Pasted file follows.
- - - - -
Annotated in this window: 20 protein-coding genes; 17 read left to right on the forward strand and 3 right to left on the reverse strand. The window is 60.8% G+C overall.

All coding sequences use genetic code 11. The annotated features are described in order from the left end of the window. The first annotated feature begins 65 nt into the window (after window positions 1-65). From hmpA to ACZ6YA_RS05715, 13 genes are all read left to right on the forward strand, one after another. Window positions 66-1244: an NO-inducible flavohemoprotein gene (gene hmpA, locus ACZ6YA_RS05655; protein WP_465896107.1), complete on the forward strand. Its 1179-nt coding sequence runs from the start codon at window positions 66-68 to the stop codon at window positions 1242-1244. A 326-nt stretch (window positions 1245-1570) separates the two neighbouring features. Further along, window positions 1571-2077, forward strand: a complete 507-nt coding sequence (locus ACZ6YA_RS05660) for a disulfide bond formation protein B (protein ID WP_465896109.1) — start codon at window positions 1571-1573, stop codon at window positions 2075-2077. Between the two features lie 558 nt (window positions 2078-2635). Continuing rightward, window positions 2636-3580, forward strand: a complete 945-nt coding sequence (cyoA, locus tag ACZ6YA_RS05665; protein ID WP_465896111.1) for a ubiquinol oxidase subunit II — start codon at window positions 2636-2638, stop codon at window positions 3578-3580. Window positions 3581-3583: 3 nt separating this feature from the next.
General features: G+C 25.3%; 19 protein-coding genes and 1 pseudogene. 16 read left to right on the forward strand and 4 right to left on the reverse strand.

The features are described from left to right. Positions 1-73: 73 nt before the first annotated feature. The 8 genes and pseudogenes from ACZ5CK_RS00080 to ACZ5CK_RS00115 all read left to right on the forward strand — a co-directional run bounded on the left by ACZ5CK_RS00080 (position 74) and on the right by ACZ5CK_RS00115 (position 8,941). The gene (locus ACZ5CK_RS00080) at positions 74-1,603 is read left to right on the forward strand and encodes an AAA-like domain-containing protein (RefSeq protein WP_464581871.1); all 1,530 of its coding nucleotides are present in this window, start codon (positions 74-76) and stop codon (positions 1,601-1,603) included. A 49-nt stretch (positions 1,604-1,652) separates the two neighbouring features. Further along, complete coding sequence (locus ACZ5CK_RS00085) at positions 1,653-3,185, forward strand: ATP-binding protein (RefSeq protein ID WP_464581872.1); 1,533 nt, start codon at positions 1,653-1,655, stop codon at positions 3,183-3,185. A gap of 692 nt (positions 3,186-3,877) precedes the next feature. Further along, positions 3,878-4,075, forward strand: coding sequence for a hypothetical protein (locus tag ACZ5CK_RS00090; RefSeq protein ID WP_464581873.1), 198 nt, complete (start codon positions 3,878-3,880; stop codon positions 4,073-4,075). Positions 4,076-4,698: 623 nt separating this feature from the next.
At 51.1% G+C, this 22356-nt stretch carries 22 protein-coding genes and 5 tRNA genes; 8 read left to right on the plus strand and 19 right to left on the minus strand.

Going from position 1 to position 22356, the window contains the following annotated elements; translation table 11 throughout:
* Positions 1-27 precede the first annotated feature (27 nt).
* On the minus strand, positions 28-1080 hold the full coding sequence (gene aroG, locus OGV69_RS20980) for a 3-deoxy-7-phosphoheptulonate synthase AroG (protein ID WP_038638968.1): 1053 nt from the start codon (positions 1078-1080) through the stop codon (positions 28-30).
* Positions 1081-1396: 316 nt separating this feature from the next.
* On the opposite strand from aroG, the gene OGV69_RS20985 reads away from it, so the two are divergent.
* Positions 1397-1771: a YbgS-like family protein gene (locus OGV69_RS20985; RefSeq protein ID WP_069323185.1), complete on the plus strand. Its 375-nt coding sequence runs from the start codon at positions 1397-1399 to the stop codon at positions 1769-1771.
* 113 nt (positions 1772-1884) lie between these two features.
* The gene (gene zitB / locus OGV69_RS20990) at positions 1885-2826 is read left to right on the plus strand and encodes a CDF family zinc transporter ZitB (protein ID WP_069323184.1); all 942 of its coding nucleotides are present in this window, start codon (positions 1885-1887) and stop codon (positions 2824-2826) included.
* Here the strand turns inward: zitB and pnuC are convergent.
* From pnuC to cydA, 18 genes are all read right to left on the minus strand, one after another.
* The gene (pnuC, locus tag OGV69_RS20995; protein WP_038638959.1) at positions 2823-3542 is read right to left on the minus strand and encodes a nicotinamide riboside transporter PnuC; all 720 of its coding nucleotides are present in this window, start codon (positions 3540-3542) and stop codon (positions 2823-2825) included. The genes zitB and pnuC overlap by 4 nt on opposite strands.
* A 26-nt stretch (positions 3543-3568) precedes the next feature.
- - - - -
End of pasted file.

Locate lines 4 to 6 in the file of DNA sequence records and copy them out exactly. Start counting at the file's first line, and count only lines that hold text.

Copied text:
The features are described from left to right. Positions 1-73: 73 nt before the first annotated feature. The 8 genes and pseudogenes from ACZ5CK_RS00080 to ACZ5CK_RS00115 all read left to right on the forward strand — a co-directional run bounded on the left by ACZ5CK_RS00080 (position 74) and on the right by ACZ5CK_RS00115 (position 8,941). The gene (locus ACZ5CK_RS00080) at positions 74-1,603 is read left to right on the forward strand and encodes an AAA-like domain-containing protein (RefSeq protein WP_464581871.1); all 1,530 of its coding nucleotides are present in this window, start codon (positions 74-76) and stop codon (positions 1,601-1,603) included. A 49-nt stretch (positions 1,604-1,652) separates the two neighbouring features. Further along, complete coding sequence (locus ACZ5CK_RS00085) at positions 1,653-3,185, forward strand: ATP-binding protein (RefSeq protein ID WP_464581872.1); 1,533 nt, start codon at positions 1,653-1,655, stop codon at positions 3,183-3,185. A gap of 692 nt (positions 3,186-3,877) precedes the next feature. Further along, positions 3,878-4,075, forward strand: coding sequence for a hypothetical protein (locus tag ACZ5CK_RS00090; RefSeq protein ID WP_464581873.1), 198 nt, complete (start codon positions 3,878-3,880; stop codon positions 4,073-4,075). Positions 4,076-4,698: 623 nt separating this feature from the next.
At 51.1% G+C, this 22356-nt stretch carries 22 protein-coding genes and 5 tRNA genes; 8 read left to right on the plus strand and 19 right to left on the minus strand.

Going from position 1 to position 22356, the window contains the following annotated elements; translation table 11 throughout: